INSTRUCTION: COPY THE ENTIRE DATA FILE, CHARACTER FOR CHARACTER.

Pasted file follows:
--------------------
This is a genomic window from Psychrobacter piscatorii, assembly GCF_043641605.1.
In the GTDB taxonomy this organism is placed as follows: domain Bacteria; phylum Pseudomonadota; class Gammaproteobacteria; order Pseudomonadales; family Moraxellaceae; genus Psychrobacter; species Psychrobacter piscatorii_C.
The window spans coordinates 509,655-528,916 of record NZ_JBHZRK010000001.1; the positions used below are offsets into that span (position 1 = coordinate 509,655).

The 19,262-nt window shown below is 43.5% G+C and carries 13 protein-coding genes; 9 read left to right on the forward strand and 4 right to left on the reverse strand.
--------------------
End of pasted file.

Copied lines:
This is a genomic window from Psychrobacter piscatorii, assembly GCF_043641605.1.
In the GTDB taxonomy this organism is placed as follows: domain Bacteria; phylum Pseudomonadota; class Gammaproteobacteria; order Pseudomonadales; family Moraxellaceae; genus Psychrobacter; species Psychrobacter piscatorii_C.
The window spans coordinates 509,655-528,916 of record NZ_JBHZRK010000001.1; the positions used below are offsets into that span (position 1 = coordinate 509,655).

The 19,262-nt window shown below is 43.5% G+C and carries 13 protein-coding genes; 9 read left to right on the forward strand and 4 right to left on the reverse strand.